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2009 September 17th - questions

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1 Mike D

Suppose that K is a field that is complete with respect to a non-discrete valuation v, and (R,m) its valuation ring. Complete means that v-cauchy sequences convergerge. A v-cauchy sequence is a sequence f_n such that for every large g in the value group, there exists N such that for i,j > N, v(f_i-f_j) > g.

Let R_m be the completion of R at m. Is the map R \to R_m a ring isomorphism? Is it a homeomorphism? (R_m has the m-adic topology.)


2 Mike V

Let A be an N\times N "Scottish flag matrix":

  • the jth diagonal entry is 2\sin(2\pi j/N)
  • 1's on the super-diagonal, -1's on the subdiagonal,
  • 1 in the bottom left corner, and -1 in the top left corner
  • all other entries 0.

What are its eigenvalues? Do they lie inside a square in the complex plan with corners \pm 2 \pm 2i?


3 Andrew D

Say K is a field of characteristic 2, algebraically closed.

Geometric version: is the zero set of z(xy-z^2) in A^3 normal at (0,0,0)?

Algebraic version: if f,g \in A[x,y] have no common factors, must xf^2+yg^2 be squarefree?


4 Pablo S

If N is an integer such that N^2 has only 0's and 1's in its base 10 expansion, must N be a power of 10?

Scott: Just checked it's true for N up to 100 billion...


5 Mike H

The Mandelbrot set is usually defined over C. It can also be defined in the quaternions or hypercomplexes. What does it look like? If we visualize this 4D set as a time-varying 3D set, will it change smoothly transitions, or will it just flicker in and out of existence?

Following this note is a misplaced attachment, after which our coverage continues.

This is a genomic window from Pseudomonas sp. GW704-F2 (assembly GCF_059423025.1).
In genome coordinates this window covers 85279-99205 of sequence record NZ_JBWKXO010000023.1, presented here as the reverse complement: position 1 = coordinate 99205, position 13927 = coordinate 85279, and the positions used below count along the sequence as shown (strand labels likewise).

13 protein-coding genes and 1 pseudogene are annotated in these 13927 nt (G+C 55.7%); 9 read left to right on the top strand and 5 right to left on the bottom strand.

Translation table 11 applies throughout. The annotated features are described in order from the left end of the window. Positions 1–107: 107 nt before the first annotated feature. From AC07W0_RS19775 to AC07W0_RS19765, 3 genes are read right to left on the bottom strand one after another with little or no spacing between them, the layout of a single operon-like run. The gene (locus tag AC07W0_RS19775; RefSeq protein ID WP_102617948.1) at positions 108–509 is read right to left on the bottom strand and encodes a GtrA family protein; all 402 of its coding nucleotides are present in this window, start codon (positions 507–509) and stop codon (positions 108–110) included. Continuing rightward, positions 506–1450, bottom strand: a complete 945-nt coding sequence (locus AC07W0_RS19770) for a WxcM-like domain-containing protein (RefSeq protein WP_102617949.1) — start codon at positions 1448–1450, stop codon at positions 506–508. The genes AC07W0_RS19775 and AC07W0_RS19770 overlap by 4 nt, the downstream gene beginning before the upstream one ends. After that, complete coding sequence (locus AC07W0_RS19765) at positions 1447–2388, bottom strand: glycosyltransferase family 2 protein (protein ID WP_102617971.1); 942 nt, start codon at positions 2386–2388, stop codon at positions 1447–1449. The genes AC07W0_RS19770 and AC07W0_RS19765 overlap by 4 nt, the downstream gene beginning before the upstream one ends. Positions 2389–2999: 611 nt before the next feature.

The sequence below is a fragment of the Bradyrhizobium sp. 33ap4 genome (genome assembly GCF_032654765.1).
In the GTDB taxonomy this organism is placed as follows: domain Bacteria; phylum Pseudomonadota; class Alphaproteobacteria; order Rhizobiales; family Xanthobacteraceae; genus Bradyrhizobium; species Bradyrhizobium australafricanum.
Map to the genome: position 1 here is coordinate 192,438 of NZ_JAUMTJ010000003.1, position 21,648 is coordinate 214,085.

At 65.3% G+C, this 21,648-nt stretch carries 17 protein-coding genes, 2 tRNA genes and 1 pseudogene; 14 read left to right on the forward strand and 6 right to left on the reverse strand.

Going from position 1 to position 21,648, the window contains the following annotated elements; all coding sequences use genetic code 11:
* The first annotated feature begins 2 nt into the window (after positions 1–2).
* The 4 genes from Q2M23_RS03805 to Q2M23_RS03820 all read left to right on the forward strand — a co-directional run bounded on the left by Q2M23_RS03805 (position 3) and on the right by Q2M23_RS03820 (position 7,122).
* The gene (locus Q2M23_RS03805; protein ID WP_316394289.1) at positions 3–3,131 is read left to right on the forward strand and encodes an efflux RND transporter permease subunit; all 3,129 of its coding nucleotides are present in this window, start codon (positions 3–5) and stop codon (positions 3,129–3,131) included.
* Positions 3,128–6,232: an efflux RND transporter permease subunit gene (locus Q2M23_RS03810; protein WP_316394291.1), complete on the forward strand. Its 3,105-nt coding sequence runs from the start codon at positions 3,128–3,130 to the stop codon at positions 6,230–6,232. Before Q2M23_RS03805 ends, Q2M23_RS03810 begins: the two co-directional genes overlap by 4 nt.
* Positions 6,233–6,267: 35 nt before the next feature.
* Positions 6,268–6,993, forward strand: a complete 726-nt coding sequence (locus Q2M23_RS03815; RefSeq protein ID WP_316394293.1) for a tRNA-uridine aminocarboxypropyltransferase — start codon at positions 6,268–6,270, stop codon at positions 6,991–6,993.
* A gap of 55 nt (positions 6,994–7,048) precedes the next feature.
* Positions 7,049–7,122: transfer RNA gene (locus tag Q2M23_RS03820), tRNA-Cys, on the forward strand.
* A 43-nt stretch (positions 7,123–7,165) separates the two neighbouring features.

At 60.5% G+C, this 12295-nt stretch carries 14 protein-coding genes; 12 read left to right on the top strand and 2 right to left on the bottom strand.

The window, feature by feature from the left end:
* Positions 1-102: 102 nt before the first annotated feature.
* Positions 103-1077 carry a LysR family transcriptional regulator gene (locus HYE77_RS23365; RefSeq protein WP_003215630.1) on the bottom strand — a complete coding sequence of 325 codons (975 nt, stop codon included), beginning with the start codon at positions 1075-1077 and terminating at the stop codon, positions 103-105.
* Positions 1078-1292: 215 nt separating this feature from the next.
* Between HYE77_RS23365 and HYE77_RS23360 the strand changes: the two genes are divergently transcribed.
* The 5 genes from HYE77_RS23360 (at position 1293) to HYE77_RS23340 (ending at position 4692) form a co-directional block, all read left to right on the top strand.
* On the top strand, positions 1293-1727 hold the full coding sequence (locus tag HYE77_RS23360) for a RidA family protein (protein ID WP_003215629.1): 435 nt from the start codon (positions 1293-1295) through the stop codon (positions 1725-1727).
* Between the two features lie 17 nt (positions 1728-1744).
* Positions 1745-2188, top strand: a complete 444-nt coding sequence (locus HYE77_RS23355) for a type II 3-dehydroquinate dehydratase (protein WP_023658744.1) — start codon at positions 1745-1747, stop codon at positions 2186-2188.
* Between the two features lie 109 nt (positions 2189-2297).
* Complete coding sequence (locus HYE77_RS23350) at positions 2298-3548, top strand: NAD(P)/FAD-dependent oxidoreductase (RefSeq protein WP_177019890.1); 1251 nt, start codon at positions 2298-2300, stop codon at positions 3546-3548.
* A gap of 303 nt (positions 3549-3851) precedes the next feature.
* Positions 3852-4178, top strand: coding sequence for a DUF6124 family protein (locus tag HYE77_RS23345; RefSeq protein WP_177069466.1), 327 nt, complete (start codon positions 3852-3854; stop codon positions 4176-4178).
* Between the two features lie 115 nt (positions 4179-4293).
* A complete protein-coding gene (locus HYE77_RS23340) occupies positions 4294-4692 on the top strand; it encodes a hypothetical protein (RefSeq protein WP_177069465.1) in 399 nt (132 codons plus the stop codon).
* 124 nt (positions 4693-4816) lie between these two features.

6 Critch

A finite topological space which should have nontrivial fundamental group:

Let S be the unit circle in the complex plane. Identify the open top half of the circle, \{z \in S | im(z) > 0\}, to a single point T, and the open bottom half \{z \in S | 0 > im(z)\} to a single point B. Let X=\{+1,T,-1,B\} be the resulting 4-point space (the open sets are \{\}, X, \{B\}, \{T\}, X\setminus \{+1\}, X\setminus\{-1\}).

Can anyone see directly why the map S \to X is not contractible, without fancy theorems?


7 Dan H-L

If V,W are vector fields on a manifold M, each of which defines an "eternal flow" (a flow that is defined for all times t), does V+W define an eternal flow?


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